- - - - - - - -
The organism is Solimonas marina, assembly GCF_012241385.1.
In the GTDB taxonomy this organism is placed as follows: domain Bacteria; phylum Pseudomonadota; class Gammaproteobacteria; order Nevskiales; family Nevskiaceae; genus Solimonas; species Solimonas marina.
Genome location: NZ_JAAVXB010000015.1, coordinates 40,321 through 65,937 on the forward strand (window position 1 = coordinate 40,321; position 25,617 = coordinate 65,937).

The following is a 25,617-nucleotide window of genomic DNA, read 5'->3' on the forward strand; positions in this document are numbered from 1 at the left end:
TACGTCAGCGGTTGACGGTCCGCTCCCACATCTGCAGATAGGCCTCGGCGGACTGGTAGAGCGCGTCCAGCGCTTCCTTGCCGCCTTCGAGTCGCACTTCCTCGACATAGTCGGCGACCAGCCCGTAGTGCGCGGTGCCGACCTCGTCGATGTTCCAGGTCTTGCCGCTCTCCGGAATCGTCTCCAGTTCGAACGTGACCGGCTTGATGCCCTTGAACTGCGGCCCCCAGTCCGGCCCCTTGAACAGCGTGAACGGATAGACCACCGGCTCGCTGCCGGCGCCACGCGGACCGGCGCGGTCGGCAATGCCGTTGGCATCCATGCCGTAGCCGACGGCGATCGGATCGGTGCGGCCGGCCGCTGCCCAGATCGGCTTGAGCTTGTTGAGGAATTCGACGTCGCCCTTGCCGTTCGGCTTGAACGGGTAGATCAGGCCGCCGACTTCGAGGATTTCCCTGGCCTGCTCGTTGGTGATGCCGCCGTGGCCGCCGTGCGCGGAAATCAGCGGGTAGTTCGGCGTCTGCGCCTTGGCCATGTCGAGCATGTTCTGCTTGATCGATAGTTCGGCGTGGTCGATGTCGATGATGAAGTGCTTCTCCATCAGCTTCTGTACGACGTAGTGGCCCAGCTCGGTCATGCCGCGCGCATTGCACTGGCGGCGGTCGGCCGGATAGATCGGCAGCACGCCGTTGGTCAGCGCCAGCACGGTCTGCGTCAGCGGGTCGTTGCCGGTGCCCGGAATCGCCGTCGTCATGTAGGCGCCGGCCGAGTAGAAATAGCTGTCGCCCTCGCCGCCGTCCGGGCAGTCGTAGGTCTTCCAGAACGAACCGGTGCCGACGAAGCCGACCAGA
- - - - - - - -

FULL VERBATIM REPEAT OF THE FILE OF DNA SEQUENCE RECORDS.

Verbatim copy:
The organism is Solimonas marina, assembly GCF_012241385.1.
In the GTDB taxonomy this organism is placed as follows: domain Bacteria; phylum Pseudomonadota; class Gammaproteobacteria; order Nevskiales; family Nevskiaceae; genus Solimonas; species Solimonas marina.
Genome location: NZ_JAAVXB010000015.1, coordinates 40,321 through 65,937 on the forward strand (window position 1 = coordinate 40,321; position 25,617 = coordinate 65,937).

The following is a 25,617-nucleotide window of genomic DNA, read 5'->3' on the forward strand; positions in this document are numbered from 1 at the left end:
TACGTCAGCGGTTGACGGTCCGCTCCCACATCTGCAGATAGGCCTCGGCGGACTGGTAGAGCGCGTCCAGCGCTTCCTTGCCGCCTTCGAGTCGCACTTCCTCGACATAGTCGGCGACCAGCCCGTAGTGCGCGGTGCCGACCTCGTCGATGTTCCAGGTCTTGCCGCTCTCCGGAATCGTCTCCAGTTCGAACGTGACCGGCTTGATGCCCTTGAACTGCGGCCCCCAGTCCGGCCCCTTGAACAGCGTGAACGGATAGACCACCGGCTCGCTGCCGGCGCCACGCGGACCGGCGCGGTCGGCAATGCCGTTGGCATCCATGCCGTAGCCGACGGCGATCGGATCGGTGCGGCCGGCCGCTGCCCAGATCGGCTTGAGCTTGTTGAGGAATTCGACGTCGCCCTTGCCGTTCGGCTTGAACGGGTAGATCAGGCCGCCGACTTCGAGGATTTCCCTGGCCTGCTCGTTGGTGATGCCGCCGTGGCCGCCGTGCGCGGAAATCAGCGGGTAGTTCGGCGTCTGCGCCTTGGCCATGTCGAGCATGTTCTGCTTGATCGATAGTTCGGCGTGGTCGATGTCGATGATGAAGTGCTTCTCCATCAGCTTCTGTACGACGTAGTGGCCCAGCTCGGTCATGCCGCGCGCATTGCACTGGCGGCGGTCGGCCGGATAGATCGGCAGCACGCCGTTGGTCAGCGCCAGCACGGTCTGCGTCAGCGGGTCGTTGCCGGTGCCCGGAATCGCCGTCGTCATGTAGGCGCCGGCCGAGTAGAAATAGCTGTCGCCCTCGCCGCCGTCCGGGCAGTCGTAGGTCTTCCAGAACGAACCGGTGCCGACGAAGCCGACCAGA